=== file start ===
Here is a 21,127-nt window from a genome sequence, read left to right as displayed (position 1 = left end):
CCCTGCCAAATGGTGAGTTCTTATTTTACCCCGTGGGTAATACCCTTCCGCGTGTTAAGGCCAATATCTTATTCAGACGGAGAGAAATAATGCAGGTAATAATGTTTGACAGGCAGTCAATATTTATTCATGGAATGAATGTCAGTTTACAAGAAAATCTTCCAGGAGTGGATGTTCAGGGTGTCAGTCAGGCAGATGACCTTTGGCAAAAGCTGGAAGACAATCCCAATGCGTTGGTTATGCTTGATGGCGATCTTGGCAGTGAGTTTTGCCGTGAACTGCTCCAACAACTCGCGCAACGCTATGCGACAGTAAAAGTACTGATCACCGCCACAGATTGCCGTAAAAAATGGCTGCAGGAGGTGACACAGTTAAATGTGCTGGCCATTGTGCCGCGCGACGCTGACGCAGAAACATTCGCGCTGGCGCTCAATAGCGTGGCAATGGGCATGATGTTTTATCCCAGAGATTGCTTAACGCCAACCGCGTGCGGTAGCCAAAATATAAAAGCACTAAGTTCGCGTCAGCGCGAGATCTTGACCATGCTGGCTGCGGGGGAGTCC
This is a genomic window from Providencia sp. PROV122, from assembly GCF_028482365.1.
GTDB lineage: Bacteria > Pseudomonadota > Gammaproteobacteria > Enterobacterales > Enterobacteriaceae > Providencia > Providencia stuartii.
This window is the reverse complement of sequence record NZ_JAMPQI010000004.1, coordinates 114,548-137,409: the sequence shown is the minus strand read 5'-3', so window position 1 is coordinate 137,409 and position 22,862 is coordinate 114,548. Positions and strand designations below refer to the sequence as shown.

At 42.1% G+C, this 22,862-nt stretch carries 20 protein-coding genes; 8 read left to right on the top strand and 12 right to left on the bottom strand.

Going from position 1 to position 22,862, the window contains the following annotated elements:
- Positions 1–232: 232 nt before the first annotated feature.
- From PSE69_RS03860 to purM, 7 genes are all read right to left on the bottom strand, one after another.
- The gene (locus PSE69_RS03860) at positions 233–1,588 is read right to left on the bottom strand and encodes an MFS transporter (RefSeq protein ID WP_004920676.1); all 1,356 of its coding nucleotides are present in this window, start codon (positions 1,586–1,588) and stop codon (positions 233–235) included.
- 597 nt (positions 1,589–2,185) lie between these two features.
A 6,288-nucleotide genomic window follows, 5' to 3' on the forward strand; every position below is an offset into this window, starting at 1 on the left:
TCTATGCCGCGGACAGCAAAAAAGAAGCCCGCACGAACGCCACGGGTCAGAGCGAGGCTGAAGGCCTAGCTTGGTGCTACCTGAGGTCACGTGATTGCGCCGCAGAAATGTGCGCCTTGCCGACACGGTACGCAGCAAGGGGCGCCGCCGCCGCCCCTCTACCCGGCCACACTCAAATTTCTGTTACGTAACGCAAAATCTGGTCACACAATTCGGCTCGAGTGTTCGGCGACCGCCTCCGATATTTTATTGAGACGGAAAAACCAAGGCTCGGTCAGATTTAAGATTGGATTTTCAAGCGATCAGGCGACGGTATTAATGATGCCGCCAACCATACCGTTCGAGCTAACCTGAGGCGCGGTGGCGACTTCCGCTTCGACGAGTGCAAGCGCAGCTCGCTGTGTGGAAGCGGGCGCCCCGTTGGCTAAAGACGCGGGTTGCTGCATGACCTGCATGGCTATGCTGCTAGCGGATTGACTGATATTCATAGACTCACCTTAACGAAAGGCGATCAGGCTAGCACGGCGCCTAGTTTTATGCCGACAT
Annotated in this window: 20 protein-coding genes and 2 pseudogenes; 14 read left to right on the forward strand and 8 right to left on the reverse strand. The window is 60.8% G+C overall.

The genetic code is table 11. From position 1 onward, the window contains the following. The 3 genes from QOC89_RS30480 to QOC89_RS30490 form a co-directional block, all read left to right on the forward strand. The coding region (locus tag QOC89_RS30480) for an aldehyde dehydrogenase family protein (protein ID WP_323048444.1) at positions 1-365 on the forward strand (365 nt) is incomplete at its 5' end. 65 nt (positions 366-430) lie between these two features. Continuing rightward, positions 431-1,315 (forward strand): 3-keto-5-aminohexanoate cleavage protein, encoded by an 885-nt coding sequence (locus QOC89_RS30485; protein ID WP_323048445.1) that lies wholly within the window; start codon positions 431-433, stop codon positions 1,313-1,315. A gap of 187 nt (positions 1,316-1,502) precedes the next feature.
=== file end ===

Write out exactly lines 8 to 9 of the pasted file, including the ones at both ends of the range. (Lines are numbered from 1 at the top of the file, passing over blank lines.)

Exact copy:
- Positions 1–232: 232 nt before the first annotated feature.
- From PSE69_RS03860 to purM, 7 genes are all read right to left on the bottom strand, one after another.